1. This one’s simple: in 2021 if you’re not working for gun rights online, you’re not working for gun rights. Everything we do is online-first. Not because this can all be won from a keyboard — it’ll take more than that — but because this issue boils down to building culture, and culture starts and spreads online. So that’s the highest-leverage place to apply ourselves.

      Ah, my mistake, I forgot that both Reason and OSD could just be abjectly stupid.

      1. culture starts and spreads online

        “Fuck the majority of human history and indigenous tribes around the world. History started on Aug. 6, 1991.”

        1. Holy Shit!

          We don’t believe in the end of history, we think every day is the beginning of history.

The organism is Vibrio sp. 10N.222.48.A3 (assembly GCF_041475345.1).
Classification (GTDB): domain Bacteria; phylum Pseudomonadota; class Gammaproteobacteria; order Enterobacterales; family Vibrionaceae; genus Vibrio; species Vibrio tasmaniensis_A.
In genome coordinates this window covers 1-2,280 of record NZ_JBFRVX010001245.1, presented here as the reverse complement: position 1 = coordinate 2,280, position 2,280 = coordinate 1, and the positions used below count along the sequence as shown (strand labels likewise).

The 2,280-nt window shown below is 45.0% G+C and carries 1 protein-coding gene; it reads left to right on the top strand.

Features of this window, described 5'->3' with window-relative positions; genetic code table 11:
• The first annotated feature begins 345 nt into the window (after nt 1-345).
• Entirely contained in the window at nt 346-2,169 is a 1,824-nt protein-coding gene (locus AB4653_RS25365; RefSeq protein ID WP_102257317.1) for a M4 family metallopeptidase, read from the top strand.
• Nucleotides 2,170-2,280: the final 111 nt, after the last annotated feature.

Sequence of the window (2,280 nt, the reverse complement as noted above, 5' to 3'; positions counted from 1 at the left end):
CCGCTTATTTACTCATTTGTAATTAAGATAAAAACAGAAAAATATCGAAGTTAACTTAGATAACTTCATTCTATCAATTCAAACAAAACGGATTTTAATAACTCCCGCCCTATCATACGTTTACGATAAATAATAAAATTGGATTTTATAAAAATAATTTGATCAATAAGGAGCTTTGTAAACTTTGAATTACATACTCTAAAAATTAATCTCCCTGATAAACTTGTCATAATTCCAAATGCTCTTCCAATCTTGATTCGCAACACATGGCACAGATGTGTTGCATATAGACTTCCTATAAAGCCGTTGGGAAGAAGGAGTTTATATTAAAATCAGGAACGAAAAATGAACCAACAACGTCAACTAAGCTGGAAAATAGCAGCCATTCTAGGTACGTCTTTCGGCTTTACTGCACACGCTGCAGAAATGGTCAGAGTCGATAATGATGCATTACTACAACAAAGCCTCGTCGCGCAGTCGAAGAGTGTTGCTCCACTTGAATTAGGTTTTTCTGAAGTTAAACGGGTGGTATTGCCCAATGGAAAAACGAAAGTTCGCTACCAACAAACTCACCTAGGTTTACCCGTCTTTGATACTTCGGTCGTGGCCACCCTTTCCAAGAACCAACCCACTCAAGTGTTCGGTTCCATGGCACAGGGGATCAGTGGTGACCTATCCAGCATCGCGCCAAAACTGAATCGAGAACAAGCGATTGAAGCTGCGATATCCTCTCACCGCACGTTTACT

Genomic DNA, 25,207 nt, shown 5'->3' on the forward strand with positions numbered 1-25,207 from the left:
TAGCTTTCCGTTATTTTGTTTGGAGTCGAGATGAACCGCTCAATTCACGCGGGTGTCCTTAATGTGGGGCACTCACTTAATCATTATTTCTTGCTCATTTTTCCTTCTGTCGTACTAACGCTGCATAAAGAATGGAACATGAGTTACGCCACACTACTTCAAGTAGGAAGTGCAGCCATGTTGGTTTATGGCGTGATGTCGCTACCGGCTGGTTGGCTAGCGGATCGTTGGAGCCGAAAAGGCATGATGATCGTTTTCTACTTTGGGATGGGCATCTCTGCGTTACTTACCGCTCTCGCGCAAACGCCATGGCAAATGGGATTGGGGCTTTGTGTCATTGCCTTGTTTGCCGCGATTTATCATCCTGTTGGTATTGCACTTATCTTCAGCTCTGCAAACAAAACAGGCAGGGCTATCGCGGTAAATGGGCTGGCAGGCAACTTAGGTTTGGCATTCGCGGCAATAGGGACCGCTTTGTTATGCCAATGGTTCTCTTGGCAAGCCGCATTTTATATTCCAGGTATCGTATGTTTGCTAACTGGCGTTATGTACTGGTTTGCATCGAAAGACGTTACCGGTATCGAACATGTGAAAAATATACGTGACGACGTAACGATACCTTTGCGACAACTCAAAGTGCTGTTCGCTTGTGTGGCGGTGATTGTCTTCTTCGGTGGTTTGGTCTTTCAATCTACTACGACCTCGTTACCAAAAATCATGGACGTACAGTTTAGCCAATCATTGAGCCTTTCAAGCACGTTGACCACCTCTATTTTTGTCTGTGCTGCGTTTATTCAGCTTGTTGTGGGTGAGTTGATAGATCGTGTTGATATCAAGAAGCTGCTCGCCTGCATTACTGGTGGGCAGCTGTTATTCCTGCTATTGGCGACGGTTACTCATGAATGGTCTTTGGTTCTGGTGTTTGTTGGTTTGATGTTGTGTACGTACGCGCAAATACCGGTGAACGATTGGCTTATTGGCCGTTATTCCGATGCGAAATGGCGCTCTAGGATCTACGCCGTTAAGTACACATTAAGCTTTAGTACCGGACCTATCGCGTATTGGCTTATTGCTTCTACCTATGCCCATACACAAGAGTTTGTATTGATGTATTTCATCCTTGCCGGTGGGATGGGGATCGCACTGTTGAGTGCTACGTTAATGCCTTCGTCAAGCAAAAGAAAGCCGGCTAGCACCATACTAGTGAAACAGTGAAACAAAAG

1. That’s some serious progspeak there.

            1. I was just astounded, and probably shouldn’t be, that they were earnestly living up to my satire as an ethos.

      2. Was looking for the link to AddictionMyth’s Twitter account.

    2. 100% gun rights,
      0% culture war
      The gun debate: a contest to see which side can demonize more people. Each side is trying to destroy the other. You win wars by force. And culture wars are no different. Each side fires their volleys back and forth, but the only thing they improve is the cable news ratings.

      We’re creating something better. We’re about making new gun owners and spreading gun rights — and that’s all. No name-calling or vitriol. We’re hardcore for gun rights, but always inclusive and friendly. Welcome to Open Source Defense.